For example, Brazil’s central bank ended its prior hiking cycle in August 2016 at the peak Selic rate of 14.25% and stayed on hold for next 21 months before cutting the Selic rate by 775 bps. Chile’s central bank was on hold for 22 months at 5% and subsequently cut its rate to 3% between 2013 and 2014. In Central Europe, Czechia, Poland, and Hungary were on hold between six to nine months before embarking an aggressive cutting cycle.1 Thailand was on hold for only two months in 2011 before cutting base rate by 200 bps to 1.5%, but South Korea kept its base rate at 3.25% for almost 12 months after hiking by 125 bps in 2010-11, and it later slashed the rate by 75 bps.
Figure 5: EM Central Bank Tightening: Now and Then
Source: PGIM Fixed Income.
When we extrapolate the historical precedent to current conditions, we find that the rate cuts priced into local yield curves have plenty of additional room to potentially adjust lower over a longer period of time, particularly as concerns about decelerating growth mount. This underscores the momentum behind the asset class as well as the rationale for long-duration positioning. The subsequent issue becomes identifying which curves may be appropriate for long-duration exposure.
Current Hiking Cycle
When shifting to the current cycle, those countries that were the earliest to tighten, the earliest to pause, or that implemented large scale rate hikes may be candidates for long-duration positioning. For example, Brazil and Czechia, both of which were early hikers in this cycle, have been on hold for more than nine months. Mexico started hiking in June 2021 and embarked on 725 bps of hikes through April 2023. Hence, the long duration positioning in these countries not only offers the potential for positive real yields as inflation pressures recede, but they also present the possibility for attractive total returns as yields drop in response to policy rate cuts.
Conversely, Colombia, South Africa, and Malaysia—relatively late and slow hikers as seen in Figure 4—recently surprised the market by hiking more than expected in April and May. As a result, optimal positioning in these countries may be more focused on underweight duration positioning at the front end of their curves. Underweight duration positioning may also apply in countries, such as Chile, where market pricing has exceeded our rate-cut expectations.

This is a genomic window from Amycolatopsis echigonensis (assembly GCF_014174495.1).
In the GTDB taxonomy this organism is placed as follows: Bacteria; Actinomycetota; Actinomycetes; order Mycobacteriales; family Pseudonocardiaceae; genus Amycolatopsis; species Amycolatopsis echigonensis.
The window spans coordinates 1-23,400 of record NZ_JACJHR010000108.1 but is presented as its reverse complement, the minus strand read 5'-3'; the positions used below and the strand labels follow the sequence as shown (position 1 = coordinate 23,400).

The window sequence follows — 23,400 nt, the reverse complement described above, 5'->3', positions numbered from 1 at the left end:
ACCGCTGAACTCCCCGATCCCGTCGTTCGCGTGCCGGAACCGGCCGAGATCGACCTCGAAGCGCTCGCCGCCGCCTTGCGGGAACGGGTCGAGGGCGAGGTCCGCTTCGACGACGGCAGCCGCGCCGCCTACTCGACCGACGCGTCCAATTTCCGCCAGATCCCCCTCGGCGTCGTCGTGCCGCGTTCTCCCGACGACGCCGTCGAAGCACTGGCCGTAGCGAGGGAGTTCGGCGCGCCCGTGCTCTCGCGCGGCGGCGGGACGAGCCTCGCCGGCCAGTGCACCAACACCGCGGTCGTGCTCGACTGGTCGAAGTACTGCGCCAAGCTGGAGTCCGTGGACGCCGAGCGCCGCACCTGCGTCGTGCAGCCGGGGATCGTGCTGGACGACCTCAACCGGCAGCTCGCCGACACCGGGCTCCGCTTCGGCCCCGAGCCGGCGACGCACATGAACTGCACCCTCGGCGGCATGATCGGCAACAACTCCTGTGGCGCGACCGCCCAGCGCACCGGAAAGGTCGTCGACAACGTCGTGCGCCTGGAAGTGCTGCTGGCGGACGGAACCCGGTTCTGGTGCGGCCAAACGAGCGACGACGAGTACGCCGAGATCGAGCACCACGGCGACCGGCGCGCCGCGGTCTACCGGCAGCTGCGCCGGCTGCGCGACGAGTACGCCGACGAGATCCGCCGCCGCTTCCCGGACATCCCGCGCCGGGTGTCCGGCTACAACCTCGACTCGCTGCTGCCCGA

Finally, situations may warrant positioning in the intermediate portion of the curve. For instance, when compared to Latin America or Central and Eastern Europe, many Asian countries were less affected by the global surge in inflation amid China’s more moderate-than-expected reopening and lingering concerns about its real-estate sector. The disinflation spillover from China will likely influence monetary policies in the region, such as those for Indonesia and Thailand. In that context however, we still don’t expect South Korea to embark on a sizable policy easing since its central bank hiked to a post-GFC high, hence the risk-reward dynamic underscores positioning in the belly of the interest-rate swaps curve.
The post-COVID landscape for investing in EM local rates has been one of flexibility, and EM central banks’ leadership in tightening monetary policy initially warranted short-duration positioning at the front of yield curves. From an inflation perspective, the proactive approach to hiking rates appears to be benefitting the respective countries as inflation finally moderates across many countries. As we view the landscape for the potential scale of rate cuts, we see the opportunity for long positioning in several countries that appear to have ample room to loosen policy. Further allocation considerations include the critical role of carry and rolling down yield curves, which we’ll explore in future posts, in terms of identifying the opportunities and momentum behind the EM local rate markets.
1 Czech monetary policy has been somewhat unique. Between 2017 and 2019, the CNB hiked its repo rate from 5 bps to 2% and kept its rate on hold for eight months before hiking by 25 bps to 2.25%. The policy rate was later cut to 25 bps with few months due to COVID.
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Source(s) of data (unless otherwise noted): PGIM Fixed Income, as of May 17, 2023.